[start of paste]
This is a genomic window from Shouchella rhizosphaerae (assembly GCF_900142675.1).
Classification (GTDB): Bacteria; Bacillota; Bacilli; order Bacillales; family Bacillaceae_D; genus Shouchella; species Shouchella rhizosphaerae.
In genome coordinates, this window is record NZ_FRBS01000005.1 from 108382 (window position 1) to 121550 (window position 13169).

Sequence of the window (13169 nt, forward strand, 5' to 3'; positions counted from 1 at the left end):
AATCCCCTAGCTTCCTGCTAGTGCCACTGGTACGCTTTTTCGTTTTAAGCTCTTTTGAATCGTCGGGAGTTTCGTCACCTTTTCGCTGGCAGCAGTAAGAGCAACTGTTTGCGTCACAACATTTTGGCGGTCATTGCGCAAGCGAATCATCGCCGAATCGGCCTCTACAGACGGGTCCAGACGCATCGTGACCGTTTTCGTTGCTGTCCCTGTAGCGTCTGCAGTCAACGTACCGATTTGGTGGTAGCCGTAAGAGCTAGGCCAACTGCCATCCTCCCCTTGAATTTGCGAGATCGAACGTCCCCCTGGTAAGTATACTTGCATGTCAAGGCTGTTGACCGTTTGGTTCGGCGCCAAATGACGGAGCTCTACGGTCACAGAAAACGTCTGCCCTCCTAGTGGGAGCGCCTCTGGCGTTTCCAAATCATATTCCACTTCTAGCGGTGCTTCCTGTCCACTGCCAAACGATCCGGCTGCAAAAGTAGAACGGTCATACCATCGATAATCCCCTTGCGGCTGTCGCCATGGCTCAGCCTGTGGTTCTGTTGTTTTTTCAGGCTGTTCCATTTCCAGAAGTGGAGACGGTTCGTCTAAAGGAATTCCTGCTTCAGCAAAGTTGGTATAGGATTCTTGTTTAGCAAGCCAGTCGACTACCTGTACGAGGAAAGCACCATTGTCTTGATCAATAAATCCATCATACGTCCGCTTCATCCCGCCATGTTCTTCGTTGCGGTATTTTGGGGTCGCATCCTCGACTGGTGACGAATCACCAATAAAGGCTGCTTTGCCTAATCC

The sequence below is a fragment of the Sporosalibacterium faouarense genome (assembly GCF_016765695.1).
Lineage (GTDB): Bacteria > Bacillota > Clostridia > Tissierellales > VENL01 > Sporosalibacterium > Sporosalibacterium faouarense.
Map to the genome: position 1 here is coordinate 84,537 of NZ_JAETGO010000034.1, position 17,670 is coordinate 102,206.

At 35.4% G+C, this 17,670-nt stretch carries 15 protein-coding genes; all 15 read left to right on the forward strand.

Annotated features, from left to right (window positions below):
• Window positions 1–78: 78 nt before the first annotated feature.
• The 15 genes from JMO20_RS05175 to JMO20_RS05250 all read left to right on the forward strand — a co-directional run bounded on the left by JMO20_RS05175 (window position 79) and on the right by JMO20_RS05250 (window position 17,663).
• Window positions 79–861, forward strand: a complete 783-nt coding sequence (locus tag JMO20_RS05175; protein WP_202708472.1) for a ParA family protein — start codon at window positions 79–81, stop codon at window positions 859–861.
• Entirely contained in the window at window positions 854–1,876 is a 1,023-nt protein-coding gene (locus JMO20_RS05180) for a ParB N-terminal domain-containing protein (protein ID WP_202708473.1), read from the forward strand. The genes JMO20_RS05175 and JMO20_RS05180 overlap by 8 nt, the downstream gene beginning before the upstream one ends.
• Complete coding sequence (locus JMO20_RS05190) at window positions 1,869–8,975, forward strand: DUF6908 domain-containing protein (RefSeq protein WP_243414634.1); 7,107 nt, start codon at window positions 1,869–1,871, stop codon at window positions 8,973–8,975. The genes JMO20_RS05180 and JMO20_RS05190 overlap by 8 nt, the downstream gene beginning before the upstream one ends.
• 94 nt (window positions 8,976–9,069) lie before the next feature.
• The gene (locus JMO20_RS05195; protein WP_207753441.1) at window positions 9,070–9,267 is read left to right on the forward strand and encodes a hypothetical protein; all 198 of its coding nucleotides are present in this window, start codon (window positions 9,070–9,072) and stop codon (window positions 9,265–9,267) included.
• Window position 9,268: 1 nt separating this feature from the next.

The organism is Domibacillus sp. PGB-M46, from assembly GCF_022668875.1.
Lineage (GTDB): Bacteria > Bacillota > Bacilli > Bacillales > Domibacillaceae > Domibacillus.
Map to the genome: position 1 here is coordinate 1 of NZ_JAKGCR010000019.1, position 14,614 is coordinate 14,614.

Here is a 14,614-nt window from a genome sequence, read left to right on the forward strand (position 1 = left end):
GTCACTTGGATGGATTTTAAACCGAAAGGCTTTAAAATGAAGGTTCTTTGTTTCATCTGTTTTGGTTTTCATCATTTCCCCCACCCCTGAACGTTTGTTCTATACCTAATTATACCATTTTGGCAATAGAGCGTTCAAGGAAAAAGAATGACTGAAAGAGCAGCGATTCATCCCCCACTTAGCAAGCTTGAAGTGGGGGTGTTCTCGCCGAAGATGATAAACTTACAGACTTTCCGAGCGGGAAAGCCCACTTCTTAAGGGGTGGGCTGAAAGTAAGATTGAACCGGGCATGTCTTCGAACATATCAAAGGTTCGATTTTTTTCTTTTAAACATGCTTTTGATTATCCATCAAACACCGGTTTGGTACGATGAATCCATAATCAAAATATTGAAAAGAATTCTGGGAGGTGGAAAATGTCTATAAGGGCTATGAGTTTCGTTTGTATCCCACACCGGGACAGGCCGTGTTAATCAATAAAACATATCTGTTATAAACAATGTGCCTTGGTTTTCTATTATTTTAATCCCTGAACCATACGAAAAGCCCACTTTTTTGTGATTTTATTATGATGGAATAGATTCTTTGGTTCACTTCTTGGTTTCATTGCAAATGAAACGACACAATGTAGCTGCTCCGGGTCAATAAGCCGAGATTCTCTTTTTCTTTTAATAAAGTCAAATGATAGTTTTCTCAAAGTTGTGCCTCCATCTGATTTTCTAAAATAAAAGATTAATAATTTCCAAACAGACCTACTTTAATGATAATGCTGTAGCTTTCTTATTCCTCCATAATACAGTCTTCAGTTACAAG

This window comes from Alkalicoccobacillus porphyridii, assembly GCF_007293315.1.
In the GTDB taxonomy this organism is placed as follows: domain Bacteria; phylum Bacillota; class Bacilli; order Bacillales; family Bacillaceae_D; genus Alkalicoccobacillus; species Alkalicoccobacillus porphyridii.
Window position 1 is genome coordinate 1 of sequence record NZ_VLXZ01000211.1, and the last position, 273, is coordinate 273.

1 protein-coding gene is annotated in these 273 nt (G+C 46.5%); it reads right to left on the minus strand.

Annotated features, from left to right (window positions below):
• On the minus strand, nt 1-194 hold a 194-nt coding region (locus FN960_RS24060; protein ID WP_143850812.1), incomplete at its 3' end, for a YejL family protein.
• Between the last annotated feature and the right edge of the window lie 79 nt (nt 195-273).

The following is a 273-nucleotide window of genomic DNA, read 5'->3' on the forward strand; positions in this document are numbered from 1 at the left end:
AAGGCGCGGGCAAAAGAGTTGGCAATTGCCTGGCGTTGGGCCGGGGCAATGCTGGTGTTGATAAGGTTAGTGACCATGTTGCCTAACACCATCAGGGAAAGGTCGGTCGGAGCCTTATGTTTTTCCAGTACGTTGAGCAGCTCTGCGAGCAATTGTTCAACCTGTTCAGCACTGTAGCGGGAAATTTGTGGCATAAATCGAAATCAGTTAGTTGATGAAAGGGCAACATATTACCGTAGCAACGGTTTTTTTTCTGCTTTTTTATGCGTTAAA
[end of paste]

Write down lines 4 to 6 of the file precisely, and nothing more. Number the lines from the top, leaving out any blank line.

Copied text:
Sequence of the window (13169 nt, forward strand, 5' to 3'; positions counted from 1 at the left end):
AATCCCCTAGCTTCCTGCTAGTGCCACTGGTACGCTTTTTCGTTTTAAGCTCTTTTGAATCGTCGGGAGTTTCGTCACCTTTTCGCTGGCAGCAGTAAGAGCAACTGTTTGCGTCACAACATTTTGGCGGTCATTGCGCAAGCGAATCATCGCCGAATCGGCCTCTACAGACGGGTCCAGACGCATCGTGACCGTTTTCGTTGCTGTCCCTGTAGCGTCTGCAGTCAACGTACCGATTTGGTGGTAGCCGTAAGAGCTAGGCCAACTGCCATCCTCCCCTTGAATTTGCGAGATCGAACGTCCCCCTGGTAAGTATACTTGCATGTCAAGGCTGTTGACCGTTTGGTTCGGCGCCAAATGACGGAGCTCTACGGTCACAGAAAACGTCTGCCCTCCTAGTGGGAGCGCCTCTGGCGTTTCCAAATCATATTCCACTTCTAGCGGTGCTTCCTGTCCACTGCCAAACGATCCGGCTGCAAAAGTAGAACGGTCATACCATCGATAATCCCCTTGCGGCTGTCGCCATGGCTCAGCCTGTGGTTCTGTTGTTTTTTCAGGCTGTTCCATTTCCAGAAGTGGAGACGGTTCGTCTAAAGGAATTCCTGCTTCAGCAAAGTTGGTATAGGATTCTTGTTTAGCAAGCCAGTCGACTACCTGTACGAGGAAAGCACCATTGTCTTGATCAATAAATCCATCATACGTCCGCTTCATCCCGCCATGTTCTTCGTTGCGGTATTTTGGGGTCGCATCCTCGACTGGTGACGAATCACCAATAAAGGCTGCTTTGCCTAATCC

The sequence below is a fragment of the Sporosalibacterium faouarense genome (assembly GCF_016765695.1).